PITTSBURGH (KDKA) — You’ve heard of smartphones, but how about smart clothes?
Jean McCue, of Trafford, went to bed, but morning may not have come for her that night.READ MORE: Sheetz Say No Store Is Coming To Oakland Despite Sign Posted To Social Media
“I went to sleep one night, and went into, I guess, fibrillation,” said McCue. “My heart rate went up to 265.”
McCue’s heart was enlarged and weak from a viral infection, and the larger, bottom pumping chambers were quivering rapidly, a rhythm called ventricular fibrillation. Within minutes, it can kill you.
But McCue was wearing a jacket with electrodes called the Life Vest, an FDA-approved device made by a Pittsburgh company.
It detected the potentially deadly rhythm, and gave her a shock. It sounded a warning and advised her to get to the hospital as soon as possible.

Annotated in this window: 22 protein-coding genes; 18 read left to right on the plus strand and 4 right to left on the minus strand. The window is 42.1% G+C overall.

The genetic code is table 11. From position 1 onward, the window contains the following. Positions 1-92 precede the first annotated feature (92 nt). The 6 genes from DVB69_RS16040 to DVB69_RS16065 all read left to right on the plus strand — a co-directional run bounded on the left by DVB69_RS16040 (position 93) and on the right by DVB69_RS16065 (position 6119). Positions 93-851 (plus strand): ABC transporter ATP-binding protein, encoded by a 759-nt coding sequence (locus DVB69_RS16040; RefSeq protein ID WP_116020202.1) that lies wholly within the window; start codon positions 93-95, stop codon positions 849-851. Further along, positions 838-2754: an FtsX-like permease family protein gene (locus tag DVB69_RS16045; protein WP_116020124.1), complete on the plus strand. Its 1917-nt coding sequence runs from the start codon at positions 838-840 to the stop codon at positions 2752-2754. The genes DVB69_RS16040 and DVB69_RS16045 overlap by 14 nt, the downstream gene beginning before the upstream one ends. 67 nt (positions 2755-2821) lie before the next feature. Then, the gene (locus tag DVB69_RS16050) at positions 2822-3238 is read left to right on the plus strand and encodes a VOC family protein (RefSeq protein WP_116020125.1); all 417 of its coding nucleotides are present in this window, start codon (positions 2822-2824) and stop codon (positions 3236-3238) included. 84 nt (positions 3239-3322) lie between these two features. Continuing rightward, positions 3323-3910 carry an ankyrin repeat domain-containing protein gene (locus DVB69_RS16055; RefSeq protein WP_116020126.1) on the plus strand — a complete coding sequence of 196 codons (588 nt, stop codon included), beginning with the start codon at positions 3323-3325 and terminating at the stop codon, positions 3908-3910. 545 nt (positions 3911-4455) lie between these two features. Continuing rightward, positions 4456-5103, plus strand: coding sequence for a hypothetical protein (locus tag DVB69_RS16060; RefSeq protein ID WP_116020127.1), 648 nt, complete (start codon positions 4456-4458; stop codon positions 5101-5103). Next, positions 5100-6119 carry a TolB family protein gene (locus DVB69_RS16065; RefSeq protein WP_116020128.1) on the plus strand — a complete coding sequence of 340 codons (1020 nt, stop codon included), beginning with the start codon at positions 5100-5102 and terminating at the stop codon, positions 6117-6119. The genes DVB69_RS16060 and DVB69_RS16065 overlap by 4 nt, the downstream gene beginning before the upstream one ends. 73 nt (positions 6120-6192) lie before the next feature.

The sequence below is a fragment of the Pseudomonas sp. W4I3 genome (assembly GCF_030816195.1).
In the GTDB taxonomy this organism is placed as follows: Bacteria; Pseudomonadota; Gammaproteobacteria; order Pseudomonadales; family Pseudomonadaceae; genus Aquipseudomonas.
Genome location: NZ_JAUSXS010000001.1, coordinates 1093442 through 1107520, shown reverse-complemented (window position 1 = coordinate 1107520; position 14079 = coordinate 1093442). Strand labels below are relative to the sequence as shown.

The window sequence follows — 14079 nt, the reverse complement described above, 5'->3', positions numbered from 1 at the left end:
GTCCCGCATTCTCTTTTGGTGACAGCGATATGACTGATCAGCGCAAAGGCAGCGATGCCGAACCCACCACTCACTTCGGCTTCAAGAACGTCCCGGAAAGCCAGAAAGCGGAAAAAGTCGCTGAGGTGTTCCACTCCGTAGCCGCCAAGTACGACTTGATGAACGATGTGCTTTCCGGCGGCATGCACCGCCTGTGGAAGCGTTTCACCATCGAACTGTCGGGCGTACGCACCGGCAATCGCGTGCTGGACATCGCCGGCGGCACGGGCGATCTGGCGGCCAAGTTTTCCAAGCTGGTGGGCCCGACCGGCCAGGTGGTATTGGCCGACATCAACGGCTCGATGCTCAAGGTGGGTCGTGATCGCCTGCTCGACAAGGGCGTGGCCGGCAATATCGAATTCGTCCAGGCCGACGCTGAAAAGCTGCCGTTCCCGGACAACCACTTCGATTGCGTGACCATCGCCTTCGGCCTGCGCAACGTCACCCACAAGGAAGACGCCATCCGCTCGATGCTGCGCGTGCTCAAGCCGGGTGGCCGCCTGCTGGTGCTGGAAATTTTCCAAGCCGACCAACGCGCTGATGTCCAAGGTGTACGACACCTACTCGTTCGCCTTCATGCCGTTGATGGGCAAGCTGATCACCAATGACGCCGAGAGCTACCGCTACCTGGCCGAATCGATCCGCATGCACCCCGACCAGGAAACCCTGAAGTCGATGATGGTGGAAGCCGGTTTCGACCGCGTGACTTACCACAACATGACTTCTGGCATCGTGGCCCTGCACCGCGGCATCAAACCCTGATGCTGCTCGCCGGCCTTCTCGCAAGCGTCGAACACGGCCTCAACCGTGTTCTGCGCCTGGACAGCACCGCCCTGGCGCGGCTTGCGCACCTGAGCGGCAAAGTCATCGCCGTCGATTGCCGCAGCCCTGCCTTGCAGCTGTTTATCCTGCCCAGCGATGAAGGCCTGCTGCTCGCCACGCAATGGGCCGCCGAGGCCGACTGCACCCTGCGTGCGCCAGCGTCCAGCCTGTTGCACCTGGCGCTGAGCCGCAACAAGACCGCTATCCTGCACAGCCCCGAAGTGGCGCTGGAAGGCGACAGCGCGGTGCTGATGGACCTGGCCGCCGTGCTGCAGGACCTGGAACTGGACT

“It gave me the time, because I was staying home alone,” said McCue.
The life vest, which came out about a decade ago, is for people at risk of sudden cardiac death from poorly pumping hearts due to blocked vessels, valve disease or damaged heart muscle.
It can bridge the few months a patient has to wait for a surgically-implanted defibrillator.READ MORE: New Trial Ordered For Pennsylvania Man Accused Of Killing Wife And Faking ATV Crash To Cover Up
“There’s a group of people that will actually recover, and they don’t need a defibrillator,” said Dr. Kirk Musselman, of Tri-County Cardiology.
Dr. Musselman prescribes the Life Vest to four or five patients a year. In the 10 years he’s used it; only three got better and didn’t need an implanted device.
It can be bulky, especially at night, and it needs to be recharged daily.
“It’s only as good and effective as how often somebody can keep it on. So, certainly there are limitations, for example, when somebody needs to take a shower or something like that,” said Dr. Musselman.
For McCue, the inconvenience is worth it.
“I felt more secure that I would have something there that could monitor my heart rate,” McCue said. “With me, it saved my life.”Pittsburgh Public Schools Parents Weigh In On District's Health And Safety Plans